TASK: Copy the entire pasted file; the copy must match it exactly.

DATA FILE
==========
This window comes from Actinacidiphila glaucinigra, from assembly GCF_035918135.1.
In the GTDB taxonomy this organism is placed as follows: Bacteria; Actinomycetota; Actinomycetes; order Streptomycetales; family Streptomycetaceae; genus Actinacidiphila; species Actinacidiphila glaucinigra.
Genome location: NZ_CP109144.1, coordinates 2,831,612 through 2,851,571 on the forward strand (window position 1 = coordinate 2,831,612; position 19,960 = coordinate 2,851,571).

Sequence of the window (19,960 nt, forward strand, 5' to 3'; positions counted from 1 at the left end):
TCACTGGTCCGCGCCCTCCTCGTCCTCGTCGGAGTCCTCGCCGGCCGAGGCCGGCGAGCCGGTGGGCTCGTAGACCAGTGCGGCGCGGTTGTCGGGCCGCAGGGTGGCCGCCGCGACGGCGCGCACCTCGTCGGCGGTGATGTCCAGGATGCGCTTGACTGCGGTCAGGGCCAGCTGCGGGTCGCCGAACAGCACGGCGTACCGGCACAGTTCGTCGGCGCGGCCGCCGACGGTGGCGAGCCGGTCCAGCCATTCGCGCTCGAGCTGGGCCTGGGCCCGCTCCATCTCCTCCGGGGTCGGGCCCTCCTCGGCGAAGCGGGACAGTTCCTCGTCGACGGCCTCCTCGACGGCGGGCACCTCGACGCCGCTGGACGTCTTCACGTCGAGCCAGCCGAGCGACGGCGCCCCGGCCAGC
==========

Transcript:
This window comes from Actinacidiphila glaucinigra, from assembly GCF_035918135.1.
In the GTDB taxonomy this organism is placed as follows: Bacteria; Actinomycetota; Actinomycetes; order Streptomycetales; family Streptomycetaceae; genus Actinacidiphila; species Actinacidiphila glaucinigra.
Genome location: NZ_CP109144.1, coordinates 2,831,612 through 2,851,571 on the forward strand (window position 1 = coordinate 2,831,612; position 19,960 = coordinate 2,851,571).

Sequence of the window (19,960 nt, forward strand, 5' to 3'; positions counted from 1 at the left end):
TCACTGGTCCGCGCCCTCCTCGTCCTCGTCGGAGTCCTCGCCGGCCGAGGCCGGCGAGCCGGTGGGCTCGTAGACCAGTGCGGCGCGGTTGTCGGGCCGCAGGGTGGCCGCCGCGACGGCGCGCACCTCGTCGGCGGTGATGTCCAGGATGCGCTTGACTGCGGTCAGGGCCAGCTGCGGGTCGCCGAACAGCACGGCGTACCGGCACAGTTCGTCGGCGCGGCCGCCGACGGTGGCGAGCCGGTCCAGCCATTCGCGCTCGAGCTGGGCCTGGGCCCGCTCCATCTCCTCCGGGGTCGGGCCCTCCTCGGCGAAGCGGGACAGTTCCTCGTCGACGGCCTCCTCGACGGCGGGCACCTCGACGCCGCTGGACGTCTTCACGTCGAGCCAGCCGAGCGACGGCGCCCCGGCCAGC